Talk by Micah Allen, University College London
|Date||Tue 07 Mar|
|Time||11:00 — 13:00|
|Location||IMC Meeting Room, Jens Chr. Skous Vej 4, Building 1483-312|
Our conscious perception of the world is the basis for decision-making, emotion, and ultimately, our subjective well-being. A comprehensive, computational approach to understanding how such perception arises would therefor represent a major milestone for cognitive science. Indeed, the nascent field of computational psychiatry, which seeks to rediscover psychiatric illnesses in terms of their underlying (and often hidden) computational mechanisms, promises to revolutionise how we understand, diagnose, and treat mental illness. In this talk, I will present a comprehensive model of how both subjective perception and meta-cognitive decisions arise from the machinery of perceptual inference. Under this view, perceptual decision making can be decomposed into the contribution of three mechanistic 'levers', which dictate the integration of sensory information with subjective beliefs, as titrated by ongoing visceral-somatic states. I will present a series of ongoing studies from our lab showing evidence for various parts of this model, as well as a preview of our latest work which seeks to combine all of these variables into a single experimental framework. Our hope is that this framework can then be applied to yield new understandings of disorders such as anxiety, psychosis, and depression.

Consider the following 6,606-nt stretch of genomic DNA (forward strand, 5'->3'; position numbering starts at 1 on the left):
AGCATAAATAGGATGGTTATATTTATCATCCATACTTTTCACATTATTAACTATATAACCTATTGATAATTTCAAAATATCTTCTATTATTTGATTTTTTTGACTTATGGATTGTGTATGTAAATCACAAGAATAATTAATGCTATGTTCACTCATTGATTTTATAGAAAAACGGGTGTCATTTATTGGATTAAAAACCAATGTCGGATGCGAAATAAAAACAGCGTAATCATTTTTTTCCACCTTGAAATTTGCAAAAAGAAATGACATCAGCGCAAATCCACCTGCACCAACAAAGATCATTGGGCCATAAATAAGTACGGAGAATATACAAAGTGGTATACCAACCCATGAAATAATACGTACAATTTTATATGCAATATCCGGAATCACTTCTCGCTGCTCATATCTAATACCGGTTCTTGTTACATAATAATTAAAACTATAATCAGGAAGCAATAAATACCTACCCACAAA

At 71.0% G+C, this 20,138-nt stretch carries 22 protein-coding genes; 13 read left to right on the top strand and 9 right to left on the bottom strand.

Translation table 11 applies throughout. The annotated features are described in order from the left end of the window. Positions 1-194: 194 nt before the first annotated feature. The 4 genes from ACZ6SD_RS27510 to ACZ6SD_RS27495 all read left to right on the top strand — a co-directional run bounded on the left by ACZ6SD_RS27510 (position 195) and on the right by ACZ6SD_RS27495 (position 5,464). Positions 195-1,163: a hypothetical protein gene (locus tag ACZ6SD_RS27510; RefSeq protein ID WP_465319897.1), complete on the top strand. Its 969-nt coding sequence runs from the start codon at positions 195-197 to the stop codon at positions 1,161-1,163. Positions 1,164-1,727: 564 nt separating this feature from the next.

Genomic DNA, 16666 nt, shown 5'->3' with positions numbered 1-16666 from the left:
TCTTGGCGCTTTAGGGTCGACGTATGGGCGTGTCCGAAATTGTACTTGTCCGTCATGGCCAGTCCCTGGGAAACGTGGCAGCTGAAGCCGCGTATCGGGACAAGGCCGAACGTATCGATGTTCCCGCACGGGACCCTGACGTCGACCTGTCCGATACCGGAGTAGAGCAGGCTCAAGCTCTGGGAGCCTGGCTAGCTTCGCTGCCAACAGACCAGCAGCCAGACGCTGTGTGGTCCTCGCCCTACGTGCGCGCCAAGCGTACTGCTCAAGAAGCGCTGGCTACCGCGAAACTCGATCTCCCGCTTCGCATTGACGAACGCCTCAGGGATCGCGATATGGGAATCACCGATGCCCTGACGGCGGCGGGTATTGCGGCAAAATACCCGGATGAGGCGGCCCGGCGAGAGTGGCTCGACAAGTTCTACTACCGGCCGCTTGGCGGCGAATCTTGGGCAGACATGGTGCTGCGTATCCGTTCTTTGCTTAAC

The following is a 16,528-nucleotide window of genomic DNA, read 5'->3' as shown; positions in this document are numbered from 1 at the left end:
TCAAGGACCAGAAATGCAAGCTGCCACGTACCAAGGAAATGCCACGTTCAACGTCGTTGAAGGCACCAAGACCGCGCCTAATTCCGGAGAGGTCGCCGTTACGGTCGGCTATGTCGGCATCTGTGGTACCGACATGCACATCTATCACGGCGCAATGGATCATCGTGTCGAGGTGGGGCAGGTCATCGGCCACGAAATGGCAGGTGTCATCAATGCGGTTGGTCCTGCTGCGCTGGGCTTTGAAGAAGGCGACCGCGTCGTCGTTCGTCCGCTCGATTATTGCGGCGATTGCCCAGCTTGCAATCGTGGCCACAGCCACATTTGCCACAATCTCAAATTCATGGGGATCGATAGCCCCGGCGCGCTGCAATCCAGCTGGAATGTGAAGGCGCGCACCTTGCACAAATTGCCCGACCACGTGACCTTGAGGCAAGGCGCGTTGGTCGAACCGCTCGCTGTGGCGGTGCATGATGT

Contact: Research Associate Micah Allen
Institute of Cognitive Neuroscience & Wellcome Trust Center for Neuroimaging, University College London